Countless childhoods unfold under the omniscient ‘gaze’ of a jolly old figure robed in red and white nordic attire, hustling busily around a workshop, keeping track of annual production targets set for some magically productive elfin proletariat. As Yuletide mythology claims, this holiday ‘saint’ knows when you’ve been sleeping, when you’re awake, and even if you’ve been ‘bad’ or ‘good’ — crazy, right?. So holiday tip: if it’s been one of your less virtuous years, there’s still time to make up for it! May we suggest a plate of fair-trade cookies and a frosty glass of organic almond milk, left out before bedtime this coming Tuesday! It might do the trick.
But in all seriousness, what effect does rhetoric like ‘fair-trade’ and ‘organic’ have when used in this particular way, (i.e. moralistically)? Can words like these be breathed out in ways and tones that are oppressive to certain individuals? I’ve noticed that they sometimes seem to rub people the wrong way; at times I even find them embarrassing to use. There is something maybe a little intimidating about any inadvertently finger-pointing moralist. I sometimes wonder why it’s not yet obvious to parents why their children cry uncontrollably when they are forced onto the lap of this all-knowing ‘upholder of justice’ (Santa), as vague platitudes are whispered into their ears. The last thing I’d want is for anyone to hear the acronym ‘LOFT’ and feel the same way. (LOFT is Oxfam shorthand for Local, Organic, Fair-Trade by the way.) Considering something like this blog title: “Ethical Eats”. What actually makes food ‘ethical’, and in what manner does that imply other food to be ‘unethical’? How can one go about constructing some sort of moral framework around food? Are there universally normative morals when it comes to food?
Understanding the way ethics, in general, has shifted historically can be one of many illuminating approaches to framing the way one thinks about the ethics of food, in particular. Philosopher, Hans Jonas, believes technology and the way it has been used to intervene in nature has been the major reason behind a shift in ethics. He claims historically, ethics has been a matter very intertwined with immediate experiences in very local and particular ways. However with the emergence of technology, the consequences of particular actions rapidly expanded beyond effects that could simply be confined as ‘local’, and resulted in a form of ‘long-range ethics’.
Alasdair MacIntyre similarly argues that one of the most significant moments of modernity was when production, which once occurred within the contexts of the household, moved outside the household — and productive work lost its connection to sustaining a specific community. It is in this where production and consumption become extremely alienated from one another, and the growing opaqueness between these two occurrences, MacIntyre feels, pushed philosophers of the Enlightenment to abandon Greek ‘virtue ethics’ in search of new ethical foundations, such as ‘categorical imperative’ (in the case of Kant) or ‘utilitarianism’ (in the case of Bentham).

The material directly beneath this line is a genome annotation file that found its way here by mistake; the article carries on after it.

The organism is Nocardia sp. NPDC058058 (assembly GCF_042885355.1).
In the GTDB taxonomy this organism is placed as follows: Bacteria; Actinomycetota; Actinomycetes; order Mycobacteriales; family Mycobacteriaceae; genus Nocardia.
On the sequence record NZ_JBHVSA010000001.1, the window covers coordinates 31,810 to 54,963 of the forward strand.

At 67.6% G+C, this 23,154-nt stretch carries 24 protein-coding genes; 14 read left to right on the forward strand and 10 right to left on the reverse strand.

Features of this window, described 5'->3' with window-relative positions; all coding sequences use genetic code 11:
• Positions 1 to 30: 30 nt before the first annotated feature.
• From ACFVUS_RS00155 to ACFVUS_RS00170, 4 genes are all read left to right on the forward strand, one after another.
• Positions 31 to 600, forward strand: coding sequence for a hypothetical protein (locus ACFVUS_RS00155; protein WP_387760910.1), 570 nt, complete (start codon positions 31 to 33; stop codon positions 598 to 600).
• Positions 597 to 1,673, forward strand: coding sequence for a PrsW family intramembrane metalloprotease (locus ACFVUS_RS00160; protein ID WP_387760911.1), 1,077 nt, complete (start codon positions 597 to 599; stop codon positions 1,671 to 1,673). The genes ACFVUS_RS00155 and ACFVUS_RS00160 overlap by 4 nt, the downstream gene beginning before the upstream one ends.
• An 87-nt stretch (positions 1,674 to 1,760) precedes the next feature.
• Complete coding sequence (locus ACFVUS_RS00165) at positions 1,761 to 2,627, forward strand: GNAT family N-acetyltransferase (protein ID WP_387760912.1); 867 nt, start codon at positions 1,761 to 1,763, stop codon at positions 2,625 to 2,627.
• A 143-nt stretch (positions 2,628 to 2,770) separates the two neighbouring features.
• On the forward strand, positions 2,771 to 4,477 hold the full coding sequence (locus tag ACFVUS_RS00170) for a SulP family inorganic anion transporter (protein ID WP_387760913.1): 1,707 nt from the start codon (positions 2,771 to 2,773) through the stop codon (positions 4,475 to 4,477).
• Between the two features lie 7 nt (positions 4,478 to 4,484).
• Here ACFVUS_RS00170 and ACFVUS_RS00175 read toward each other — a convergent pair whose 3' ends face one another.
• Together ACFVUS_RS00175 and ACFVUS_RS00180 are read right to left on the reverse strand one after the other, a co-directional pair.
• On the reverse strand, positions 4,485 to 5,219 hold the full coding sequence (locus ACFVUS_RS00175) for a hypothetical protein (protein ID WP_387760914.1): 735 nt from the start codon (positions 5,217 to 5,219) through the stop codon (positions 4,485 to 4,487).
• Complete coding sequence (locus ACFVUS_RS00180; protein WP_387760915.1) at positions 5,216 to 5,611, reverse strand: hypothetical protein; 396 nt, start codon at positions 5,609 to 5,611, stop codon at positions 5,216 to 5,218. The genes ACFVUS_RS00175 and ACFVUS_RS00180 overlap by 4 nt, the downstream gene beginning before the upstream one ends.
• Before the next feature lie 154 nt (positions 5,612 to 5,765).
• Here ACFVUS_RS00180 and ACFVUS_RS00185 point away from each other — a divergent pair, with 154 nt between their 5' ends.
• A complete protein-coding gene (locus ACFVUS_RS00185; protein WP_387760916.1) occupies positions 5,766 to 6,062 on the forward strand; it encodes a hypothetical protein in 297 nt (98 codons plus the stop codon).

With the growing distance separating production from consumption, it seems an impossible task for ‘consumers’ to fully understand the consequences of production. This is a tremendous challenge to ethics, and hence shapes the ethical dilemma we face when choosing our food. The enormous gulf that has emerged between production and consumption leaves the consequences of our actions in many ways unknowable or inaccessible to us. It is essentially impossible to be completely certain whether our actions are ‘good’ or ‘bad’, since we don’t really know what ‘succeeds’ what does not, and therefore ‘long-range ethics’ seems like a frustratingly speculative and abstract affair. And, it is in this uncertainty that Jonas claims that knowledge, relative to its ethical role in the past, has become increasingly valuable today for informing the way think about food ethics.
It’s of my own opinion that this gap between production and consumption has become so perfectly parodied, perhaps subconsciously, in popular imagination that we now have Santa’s elves magically producing little toys for our children’s consumption in the desolate North Pole. I would argue in conclusion that a significant aspect in thinking about the ethics of food is addressing this unsettling separation between production and consumption, and inquiring specific points of praxis in which we can engage to bridge this gap.
(Source: Content borrowed somewhat heavily from ‘The Taste for Ethics: An Ethic of Food Consumption’ by Christian Coff)